FFRF blasts Wis. budget amendment favoring one Catholic church

A Wisconsin budget amendment to grant a targeted tax exemption and windfall to one Catholic church violates the Establishment Clause of the First Amendment and the Wisconsin Constitution, charges the Freedom From Religion Foundation.

The Wisconsin Joint Finance Committee approved a budget amendment to provide a property tax exemption to St. Raphael’s Congregation, a Catholic Church in Madison, Wis.

“It is unconstitutional for the state legislature to grant special tax exemptions that apply only to churches,” said Patrick Elliott, Senior Counsel for FFRF.

St. Raphael’s owns undeveloped property and prime real estate in downtown Madison, and has fought the city of Madison over the collection of property taxes since 2012. The church, under protest, has paid nearly $100,000 each year in taxes on its lot, which is assessed at over $4 million.

In the 12 years since St. Raphael’s church burned down, the church has not worked to replace it although it received $6.4 million in insurance proceeds. Instead of building on the lot, St. Raphael’s spent $2 million to purchase a neighboring property on the tax rolls, which it razed. In an apparent attempt to dodge property taxes, it then put in landscaping that includes a walking path with stone markers designating the Stations of the Cross.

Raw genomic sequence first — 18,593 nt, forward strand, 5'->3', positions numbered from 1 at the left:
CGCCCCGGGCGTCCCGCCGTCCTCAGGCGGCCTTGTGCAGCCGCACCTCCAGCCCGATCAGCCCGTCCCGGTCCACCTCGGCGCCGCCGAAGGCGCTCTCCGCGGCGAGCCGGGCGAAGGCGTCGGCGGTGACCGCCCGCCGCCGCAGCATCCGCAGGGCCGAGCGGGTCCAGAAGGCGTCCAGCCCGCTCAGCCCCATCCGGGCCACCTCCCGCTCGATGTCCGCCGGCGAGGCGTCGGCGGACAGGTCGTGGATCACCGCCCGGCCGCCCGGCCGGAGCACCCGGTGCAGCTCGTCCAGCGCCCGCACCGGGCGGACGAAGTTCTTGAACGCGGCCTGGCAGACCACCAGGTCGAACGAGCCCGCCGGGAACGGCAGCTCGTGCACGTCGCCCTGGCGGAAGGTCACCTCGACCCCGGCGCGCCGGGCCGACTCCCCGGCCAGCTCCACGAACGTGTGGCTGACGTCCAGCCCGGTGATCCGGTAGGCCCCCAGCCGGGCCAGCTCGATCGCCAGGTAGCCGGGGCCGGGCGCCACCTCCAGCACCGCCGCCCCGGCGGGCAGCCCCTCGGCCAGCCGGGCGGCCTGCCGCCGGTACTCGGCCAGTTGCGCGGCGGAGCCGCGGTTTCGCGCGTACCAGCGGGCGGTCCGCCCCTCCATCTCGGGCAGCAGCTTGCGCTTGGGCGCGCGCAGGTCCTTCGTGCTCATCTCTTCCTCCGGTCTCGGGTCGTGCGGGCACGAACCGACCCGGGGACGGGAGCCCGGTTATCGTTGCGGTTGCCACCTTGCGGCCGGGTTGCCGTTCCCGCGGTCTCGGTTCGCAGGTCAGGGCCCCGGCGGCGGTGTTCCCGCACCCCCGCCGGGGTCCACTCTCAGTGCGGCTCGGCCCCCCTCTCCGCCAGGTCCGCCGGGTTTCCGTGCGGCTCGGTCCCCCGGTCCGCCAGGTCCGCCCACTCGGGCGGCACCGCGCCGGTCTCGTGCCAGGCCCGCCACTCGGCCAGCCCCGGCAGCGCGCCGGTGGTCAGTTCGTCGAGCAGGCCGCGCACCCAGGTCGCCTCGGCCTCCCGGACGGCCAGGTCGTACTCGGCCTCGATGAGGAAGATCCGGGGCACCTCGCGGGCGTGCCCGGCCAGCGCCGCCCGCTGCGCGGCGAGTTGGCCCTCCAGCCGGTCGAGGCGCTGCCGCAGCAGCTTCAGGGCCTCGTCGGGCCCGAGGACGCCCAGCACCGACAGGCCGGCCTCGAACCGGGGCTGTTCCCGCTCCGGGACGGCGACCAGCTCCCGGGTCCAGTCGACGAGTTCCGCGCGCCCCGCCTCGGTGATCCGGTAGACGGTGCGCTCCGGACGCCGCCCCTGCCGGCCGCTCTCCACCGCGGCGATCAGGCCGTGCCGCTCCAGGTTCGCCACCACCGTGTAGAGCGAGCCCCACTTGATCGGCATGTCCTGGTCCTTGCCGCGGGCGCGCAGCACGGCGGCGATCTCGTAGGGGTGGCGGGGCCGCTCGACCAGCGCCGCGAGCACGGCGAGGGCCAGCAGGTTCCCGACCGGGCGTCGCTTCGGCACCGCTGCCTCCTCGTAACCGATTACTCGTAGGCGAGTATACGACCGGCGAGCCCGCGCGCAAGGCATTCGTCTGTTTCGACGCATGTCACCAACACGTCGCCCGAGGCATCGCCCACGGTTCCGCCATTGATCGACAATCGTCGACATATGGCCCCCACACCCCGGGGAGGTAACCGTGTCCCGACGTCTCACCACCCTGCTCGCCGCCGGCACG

Dane County Circuit Judge Rhonda Lanford ruled against the church last year, finding that the city had properly assessed property taxes on the church’s lot. St. Raphael’s has appealed the decision. Under Wisconsin Supreme Court precedent, exempt property must include buildings that are used for exempt purposes.

The Joint Finance Committee budget amendment is clearly tailored to apply to St. Raphael’s. It would grant a special tax exemption to property owned by “churches and religious associations” if they intend to “replace a building destroyed by fire, natural disaster, or criminal act.” The exemption would apply for 25 years.

The church has said publicly that it would like to build a $50 million cathedral on the lot. If the Joint Finance Committee budget bill passes, the church could delay building for another 12 years and stiff Madison taxpayers with more than $1.2 million in added taxes.

“All other taxpayers would pay more because St. Raphael’s doesn’t want to follow the same rules that apply to everyone else,” said FFRF Co-President Annie Laurie Gaylor.

Freedom From Religion Foundation

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